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Black Or Purple: The Latest Case Of Blackface In South Africa

Two Stellenbosch University students attended a space-themed party in what appears to be blackface.

A view of Stellenbosch University campus. Photo by Cheryl J (Creative Commons).


Is it black or purple? Black or Purple (Wiz Khalifa “Black and Yellow” voice).

A space-themed party was held this past Friday in Stellenbosch, South Africa. Pictures of two Stellenbosch University students in attendance have circulated on social media showing the pair, both white, in what appears to be blackface. The costumes have stirred controversy far beyond the country’s borders. Poekie Briedenhann, one of the students, has contested the allegations of blackface, purporting that they were dressed as dark purple aliens, not people of African descent.

The two students have since been suspended from their residence. An investigation by school administration is currently underway.

The blackface incident comes on the heels of a larger dialogue occurring throughout social media about racism in post-1994 South Africa.

Earlier this month, black twitter popped off when Penny Sparrow, a white South African real estate agent–and a likely supporter of Italian football team Lazio–took to Facebook to describe black South Africans as monkeys. In her racist post, Sparrow declared “From now on I shall address the blacks of South Africa as monkeys.”

AP reports the university as saying, “Stellenbosch University condemns all forms of racism and discrimination and acknowledges the severe negative impact of the pain and trauma experienced by students, staff and members of the public.”

Open Stellenbosch, a group on campus “working to purge the oppressive remnants of apartheid in pursuit of a truly African university,” initially condemned the two students. An apology was issued shortly after, though not approved by the collective organization, upon hearing the purple aliens defense. That apology has since been retracted with the group asserting that it was in fact blackface, citing the students’ conscious decision to filter the image so as to make the skin paint appear darker. OS is demanding for the expulsion of the two students and the removal of the residence head and committee. Here’s an excerpt from their statement on Facebook:

Black facing speaks to all the racist persecutions committed against black people across the whole of our country, continent and the world. It is about the land taken away from us, generations of lives and livelihoods that were lost to racism. And more importantly, to the current socioeconomic status of the black majority in this country. In light of this, the fact that people went to great lengths to technically dismiss the incident as not blackface shows the extent to which white privilege is still powerful in this country. The argument from white people that says “this time around I didn’t cross the line, I just stepped on it so what’s the fuss” is revealing of this problem. It is unbelievable that 22 years after apartheid, beneficiaries of the system are comfortable enough to take racism so light that they are okay with stepping on the ‘line’ every now and then. Black students at Stellenbosch University constantly have to navigate racism, this is despite the fact that no white South African to date would admit to be racist. So it is important for us to really consider how painful a blackface is to someone who live both structural and covertx racism on a daily basis if we are truly concerned about fairness. And it is important that we engage from a perspective that has the eradication of racism as its point of departure.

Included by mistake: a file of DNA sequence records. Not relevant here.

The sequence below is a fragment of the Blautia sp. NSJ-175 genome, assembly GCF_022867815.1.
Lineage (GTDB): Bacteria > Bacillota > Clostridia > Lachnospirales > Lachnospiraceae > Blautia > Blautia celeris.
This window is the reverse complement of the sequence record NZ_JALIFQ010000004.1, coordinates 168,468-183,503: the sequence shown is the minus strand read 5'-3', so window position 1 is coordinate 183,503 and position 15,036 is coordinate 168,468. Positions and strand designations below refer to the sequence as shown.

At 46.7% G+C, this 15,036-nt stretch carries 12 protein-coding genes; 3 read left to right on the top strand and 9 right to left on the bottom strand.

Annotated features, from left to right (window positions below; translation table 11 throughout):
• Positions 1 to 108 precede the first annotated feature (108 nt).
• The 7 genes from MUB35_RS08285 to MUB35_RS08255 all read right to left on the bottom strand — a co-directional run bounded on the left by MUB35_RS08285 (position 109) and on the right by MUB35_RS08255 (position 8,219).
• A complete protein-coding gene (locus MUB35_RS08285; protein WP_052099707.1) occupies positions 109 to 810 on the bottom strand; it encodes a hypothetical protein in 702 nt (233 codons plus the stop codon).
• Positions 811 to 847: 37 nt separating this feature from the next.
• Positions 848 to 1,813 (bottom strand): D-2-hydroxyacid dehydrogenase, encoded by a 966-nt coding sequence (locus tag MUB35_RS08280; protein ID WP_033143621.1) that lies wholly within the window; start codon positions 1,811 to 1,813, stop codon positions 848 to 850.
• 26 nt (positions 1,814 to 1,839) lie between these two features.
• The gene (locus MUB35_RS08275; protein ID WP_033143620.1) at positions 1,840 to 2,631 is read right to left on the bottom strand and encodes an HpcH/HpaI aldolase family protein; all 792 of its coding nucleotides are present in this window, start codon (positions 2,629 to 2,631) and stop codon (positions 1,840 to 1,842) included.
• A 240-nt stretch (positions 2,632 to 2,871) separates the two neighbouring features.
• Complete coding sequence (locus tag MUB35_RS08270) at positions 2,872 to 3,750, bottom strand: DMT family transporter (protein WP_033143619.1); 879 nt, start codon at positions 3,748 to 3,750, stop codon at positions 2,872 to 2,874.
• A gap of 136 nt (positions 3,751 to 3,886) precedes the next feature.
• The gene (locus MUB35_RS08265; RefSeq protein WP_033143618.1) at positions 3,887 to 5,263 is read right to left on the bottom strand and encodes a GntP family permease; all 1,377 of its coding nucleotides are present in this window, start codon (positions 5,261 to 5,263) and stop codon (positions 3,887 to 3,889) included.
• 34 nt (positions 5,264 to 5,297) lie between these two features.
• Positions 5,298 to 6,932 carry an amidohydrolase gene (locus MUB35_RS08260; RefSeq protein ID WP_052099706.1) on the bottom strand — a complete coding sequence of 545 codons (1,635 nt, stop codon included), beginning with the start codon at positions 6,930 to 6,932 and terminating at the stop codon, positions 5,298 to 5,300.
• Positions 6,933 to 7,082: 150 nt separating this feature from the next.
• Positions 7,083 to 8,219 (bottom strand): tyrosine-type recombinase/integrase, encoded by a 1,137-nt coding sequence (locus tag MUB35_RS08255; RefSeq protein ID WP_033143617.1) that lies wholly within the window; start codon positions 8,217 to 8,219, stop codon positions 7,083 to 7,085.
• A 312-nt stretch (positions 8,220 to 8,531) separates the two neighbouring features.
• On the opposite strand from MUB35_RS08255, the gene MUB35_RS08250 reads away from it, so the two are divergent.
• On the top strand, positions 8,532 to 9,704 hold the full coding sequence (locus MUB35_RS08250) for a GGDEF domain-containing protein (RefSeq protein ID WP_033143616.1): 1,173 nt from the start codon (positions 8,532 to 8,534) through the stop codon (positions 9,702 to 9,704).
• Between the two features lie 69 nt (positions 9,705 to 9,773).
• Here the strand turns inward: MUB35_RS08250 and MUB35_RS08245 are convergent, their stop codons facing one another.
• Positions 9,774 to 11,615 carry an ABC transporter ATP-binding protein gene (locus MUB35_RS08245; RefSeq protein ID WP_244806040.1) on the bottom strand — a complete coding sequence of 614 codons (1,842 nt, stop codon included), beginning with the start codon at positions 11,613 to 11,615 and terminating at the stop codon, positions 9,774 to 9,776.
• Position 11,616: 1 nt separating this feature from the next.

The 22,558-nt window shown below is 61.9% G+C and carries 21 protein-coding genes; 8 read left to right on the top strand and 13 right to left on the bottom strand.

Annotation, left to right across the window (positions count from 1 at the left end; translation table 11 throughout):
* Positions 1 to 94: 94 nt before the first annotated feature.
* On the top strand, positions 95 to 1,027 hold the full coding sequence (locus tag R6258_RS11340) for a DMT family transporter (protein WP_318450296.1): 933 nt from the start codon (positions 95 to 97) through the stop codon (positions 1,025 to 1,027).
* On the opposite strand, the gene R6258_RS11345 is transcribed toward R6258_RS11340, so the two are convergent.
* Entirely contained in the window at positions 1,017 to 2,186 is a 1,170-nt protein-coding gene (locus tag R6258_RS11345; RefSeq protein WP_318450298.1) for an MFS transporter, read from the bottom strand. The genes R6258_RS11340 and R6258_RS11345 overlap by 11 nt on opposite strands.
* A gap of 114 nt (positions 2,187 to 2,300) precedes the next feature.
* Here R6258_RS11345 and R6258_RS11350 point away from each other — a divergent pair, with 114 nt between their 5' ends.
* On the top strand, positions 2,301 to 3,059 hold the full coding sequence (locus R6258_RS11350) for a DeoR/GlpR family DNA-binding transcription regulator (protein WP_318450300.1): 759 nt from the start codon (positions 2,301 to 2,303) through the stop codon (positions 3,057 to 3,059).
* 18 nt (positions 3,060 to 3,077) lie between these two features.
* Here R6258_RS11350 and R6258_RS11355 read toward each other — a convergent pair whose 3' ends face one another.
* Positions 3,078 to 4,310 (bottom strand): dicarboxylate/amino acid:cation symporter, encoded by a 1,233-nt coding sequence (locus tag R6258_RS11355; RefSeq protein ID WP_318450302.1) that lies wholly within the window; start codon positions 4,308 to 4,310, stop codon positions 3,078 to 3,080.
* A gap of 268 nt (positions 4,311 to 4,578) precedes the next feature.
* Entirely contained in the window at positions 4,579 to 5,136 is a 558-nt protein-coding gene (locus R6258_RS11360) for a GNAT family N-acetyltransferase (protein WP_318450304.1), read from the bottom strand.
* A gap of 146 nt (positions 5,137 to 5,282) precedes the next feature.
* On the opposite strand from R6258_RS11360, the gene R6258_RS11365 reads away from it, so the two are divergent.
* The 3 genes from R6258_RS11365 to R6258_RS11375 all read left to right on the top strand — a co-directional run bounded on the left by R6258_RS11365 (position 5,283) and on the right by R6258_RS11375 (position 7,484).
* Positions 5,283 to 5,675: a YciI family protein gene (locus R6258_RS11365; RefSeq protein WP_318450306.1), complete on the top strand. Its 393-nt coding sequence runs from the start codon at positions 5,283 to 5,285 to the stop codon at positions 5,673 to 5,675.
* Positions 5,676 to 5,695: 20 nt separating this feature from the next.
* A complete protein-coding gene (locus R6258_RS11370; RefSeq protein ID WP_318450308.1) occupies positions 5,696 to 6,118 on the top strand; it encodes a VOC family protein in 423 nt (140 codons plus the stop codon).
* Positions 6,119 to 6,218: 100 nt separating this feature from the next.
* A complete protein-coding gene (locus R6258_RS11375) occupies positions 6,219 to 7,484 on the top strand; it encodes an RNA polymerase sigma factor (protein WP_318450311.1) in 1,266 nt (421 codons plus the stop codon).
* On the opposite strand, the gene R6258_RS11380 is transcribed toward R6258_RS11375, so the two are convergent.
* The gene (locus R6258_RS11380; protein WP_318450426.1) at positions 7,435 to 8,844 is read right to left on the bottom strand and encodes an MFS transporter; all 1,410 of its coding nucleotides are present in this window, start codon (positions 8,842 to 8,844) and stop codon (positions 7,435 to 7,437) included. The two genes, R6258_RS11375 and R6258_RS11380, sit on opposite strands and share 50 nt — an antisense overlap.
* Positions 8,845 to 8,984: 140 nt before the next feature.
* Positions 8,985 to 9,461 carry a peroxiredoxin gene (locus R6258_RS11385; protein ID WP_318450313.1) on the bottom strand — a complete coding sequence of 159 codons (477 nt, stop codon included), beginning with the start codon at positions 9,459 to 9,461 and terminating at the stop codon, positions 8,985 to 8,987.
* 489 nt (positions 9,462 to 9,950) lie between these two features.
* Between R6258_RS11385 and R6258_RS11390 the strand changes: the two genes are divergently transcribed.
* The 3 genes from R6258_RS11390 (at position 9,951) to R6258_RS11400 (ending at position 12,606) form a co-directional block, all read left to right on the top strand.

Some have drawn parallels to 2015’s viral phenomenon of #thedress, in which social media users debated the color of the now infamous dress, though with the addition of race, white supremacy, colonialism and the legacy of minstrel shows.

Of course, this isn’t the first blackface scandal Stellenbosch has been involved in. In 2014, two students, also white, dressed as tennis stars Venus and Serena Williams for a costume party and smeared their faces and body in dark paint – blackface. They were never reprimanded for their actions.

Even New York City’s rich white haven of the Metropolitan Opera House is getting with the times. This week, the institution announced they’re abandoning their 124-year history of utilizing blackface for the Shakespeare play Othello.

Yay, progress (sarcastic voice).

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